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Where the private sector can help

The private sector has a key role to play to bring scale, innovation, funding and expertise to restoration projects. Many companies have already made high quality commitments to support restoration efforts, through initiatives such as the World Economic Forum’s initiative, which aims to support the movement to conserve, restore, and grow one trillion trees by 2030.

Companies across the world invest in forests for all sorts of reasons, to clean up their own supply chains or to align with corporate net-zero plans and contribute to the achievement of global sustainability goals. But sadly some companies have done it for the wrong reasons - greenwashing. Restoration instead of reducing fossil fuel usage, phantom forests, failing plantations, and cheap, poorly planned, top-down projects are the result. This leads to declining consumer confidence in green claims. It is important that both the private and public sectors understand that achieving high quality forest restoration will cost more and that appropriate diligence is needed.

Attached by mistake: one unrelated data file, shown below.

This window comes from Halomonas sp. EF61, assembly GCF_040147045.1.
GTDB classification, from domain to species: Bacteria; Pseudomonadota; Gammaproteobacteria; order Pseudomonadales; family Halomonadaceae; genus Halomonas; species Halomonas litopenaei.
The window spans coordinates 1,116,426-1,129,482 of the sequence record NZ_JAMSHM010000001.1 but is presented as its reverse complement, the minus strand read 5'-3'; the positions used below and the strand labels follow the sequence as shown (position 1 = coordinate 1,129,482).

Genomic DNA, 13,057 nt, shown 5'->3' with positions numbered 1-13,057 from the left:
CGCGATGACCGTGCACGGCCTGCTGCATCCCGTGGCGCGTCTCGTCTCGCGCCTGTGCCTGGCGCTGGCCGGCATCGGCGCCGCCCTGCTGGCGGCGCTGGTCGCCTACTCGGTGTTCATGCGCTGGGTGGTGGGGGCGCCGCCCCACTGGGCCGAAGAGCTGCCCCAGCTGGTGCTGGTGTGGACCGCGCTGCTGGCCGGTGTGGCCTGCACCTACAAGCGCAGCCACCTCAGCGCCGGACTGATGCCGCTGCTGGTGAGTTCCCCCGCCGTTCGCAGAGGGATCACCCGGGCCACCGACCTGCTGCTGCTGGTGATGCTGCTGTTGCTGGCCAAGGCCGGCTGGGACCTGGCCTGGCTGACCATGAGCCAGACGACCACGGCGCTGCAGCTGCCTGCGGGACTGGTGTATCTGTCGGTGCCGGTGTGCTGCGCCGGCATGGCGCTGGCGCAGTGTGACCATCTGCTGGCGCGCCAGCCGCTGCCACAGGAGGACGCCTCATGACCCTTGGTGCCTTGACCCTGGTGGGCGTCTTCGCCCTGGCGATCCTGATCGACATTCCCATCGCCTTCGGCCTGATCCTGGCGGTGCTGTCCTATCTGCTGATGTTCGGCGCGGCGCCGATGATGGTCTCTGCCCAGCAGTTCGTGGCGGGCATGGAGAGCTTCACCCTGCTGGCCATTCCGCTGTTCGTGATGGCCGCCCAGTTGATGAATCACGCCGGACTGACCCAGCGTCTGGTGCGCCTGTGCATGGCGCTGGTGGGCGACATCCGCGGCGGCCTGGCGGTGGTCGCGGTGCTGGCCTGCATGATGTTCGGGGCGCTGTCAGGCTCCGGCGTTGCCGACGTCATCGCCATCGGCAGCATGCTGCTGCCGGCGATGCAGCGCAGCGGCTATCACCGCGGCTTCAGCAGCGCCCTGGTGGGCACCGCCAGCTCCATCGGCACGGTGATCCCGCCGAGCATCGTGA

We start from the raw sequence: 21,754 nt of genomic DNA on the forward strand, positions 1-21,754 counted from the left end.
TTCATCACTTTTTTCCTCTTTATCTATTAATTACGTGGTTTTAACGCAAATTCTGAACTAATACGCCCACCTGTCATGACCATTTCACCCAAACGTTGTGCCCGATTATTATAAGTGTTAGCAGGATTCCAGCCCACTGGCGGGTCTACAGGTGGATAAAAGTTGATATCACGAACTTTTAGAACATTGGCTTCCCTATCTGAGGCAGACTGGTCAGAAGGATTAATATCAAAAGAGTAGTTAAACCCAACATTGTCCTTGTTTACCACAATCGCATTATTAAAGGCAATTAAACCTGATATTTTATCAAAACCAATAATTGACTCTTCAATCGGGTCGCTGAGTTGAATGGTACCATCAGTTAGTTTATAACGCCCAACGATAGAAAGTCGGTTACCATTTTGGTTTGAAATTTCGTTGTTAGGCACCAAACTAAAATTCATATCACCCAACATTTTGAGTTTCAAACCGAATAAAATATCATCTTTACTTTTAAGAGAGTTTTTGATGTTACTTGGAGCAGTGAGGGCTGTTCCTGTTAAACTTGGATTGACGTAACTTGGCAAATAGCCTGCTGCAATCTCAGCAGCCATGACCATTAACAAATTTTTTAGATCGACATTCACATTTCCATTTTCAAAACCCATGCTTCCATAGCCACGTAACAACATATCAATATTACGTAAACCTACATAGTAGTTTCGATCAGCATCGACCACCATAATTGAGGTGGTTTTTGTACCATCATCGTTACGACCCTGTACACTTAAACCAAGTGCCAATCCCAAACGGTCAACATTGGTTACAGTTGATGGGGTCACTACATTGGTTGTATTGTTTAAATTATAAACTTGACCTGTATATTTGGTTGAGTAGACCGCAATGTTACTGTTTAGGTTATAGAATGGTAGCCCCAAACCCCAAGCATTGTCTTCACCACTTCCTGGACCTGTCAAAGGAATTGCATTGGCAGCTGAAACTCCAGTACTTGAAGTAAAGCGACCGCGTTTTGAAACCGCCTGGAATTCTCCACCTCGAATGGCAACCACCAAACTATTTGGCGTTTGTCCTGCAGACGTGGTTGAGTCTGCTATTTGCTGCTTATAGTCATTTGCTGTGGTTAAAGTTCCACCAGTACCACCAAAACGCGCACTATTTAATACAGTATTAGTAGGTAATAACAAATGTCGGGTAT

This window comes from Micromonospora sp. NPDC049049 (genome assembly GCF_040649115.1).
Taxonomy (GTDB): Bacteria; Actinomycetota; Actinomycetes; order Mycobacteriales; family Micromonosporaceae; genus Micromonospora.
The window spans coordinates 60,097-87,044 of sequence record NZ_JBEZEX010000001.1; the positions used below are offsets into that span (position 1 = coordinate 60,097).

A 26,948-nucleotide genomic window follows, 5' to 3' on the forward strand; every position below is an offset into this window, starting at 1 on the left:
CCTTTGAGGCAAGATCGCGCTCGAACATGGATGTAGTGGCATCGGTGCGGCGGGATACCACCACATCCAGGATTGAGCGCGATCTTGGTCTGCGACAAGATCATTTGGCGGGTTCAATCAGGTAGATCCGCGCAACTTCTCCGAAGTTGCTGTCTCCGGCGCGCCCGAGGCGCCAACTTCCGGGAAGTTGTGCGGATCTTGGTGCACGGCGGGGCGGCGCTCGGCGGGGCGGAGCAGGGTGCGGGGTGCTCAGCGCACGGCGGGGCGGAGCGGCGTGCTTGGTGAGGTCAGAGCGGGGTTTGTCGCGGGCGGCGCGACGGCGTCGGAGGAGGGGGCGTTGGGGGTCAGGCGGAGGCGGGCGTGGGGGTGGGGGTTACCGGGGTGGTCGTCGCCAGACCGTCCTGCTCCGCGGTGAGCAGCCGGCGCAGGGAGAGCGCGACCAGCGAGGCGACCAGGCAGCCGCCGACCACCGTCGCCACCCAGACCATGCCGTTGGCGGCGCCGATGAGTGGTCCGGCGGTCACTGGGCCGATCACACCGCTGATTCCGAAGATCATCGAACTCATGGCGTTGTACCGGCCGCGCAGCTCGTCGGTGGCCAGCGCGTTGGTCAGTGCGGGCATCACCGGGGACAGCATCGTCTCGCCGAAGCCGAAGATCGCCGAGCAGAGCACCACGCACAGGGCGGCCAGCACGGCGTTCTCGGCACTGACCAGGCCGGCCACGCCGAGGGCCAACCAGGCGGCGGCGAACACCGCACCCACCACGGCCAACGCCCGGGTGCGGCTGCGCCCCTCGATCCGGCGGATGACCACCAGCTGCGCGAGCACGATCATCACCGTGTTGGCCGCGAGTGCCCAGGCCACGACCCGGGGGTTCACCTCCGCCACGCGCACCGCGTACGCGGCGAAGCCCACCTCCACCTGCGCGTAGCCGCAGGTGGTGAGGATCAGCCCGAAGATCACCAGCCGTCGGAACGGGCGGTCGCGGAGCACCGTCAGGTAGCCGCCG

Greenwashing is never okay. The most important thing companies can do is reduce their fossil fuel emissions, as well as protect intact ecosystems. But even if we dramatically dial down emissions, we would still need to remove additional carbon dioxide from the atmosphere. And we still need to protect and restore nature to safeguard the ecosystem services on which we all rely. Reforestation remains one of the most cost-effective, scalable methods for carbon dioxide removal, but poorly-planned, ineffective and damaging practices move us off-course from reaching critical targets.

It takes time, concerted effort from all sectors, and pushing the boundaries of science, practice and policy to reforest well through a socio-ecological approach. We have already come a long way. Let’s not lose the momentum that has been built.

By Susan Cook-Patton, Senior Forest Restoration Scientist on the Global Natural Climate Solutions Science Team at The Nature Conservancy, Bernadette Arakwiye, Associate Manager at the World Resources Institute, and Robin Chazdon, Professor Emerita in the Ecology and Evolutionary Biology Department at the University of Connecticut and Research Professor with the Tropical Forests and People Research Centre at the University of the Sunshine Coast in Queensland, Australia.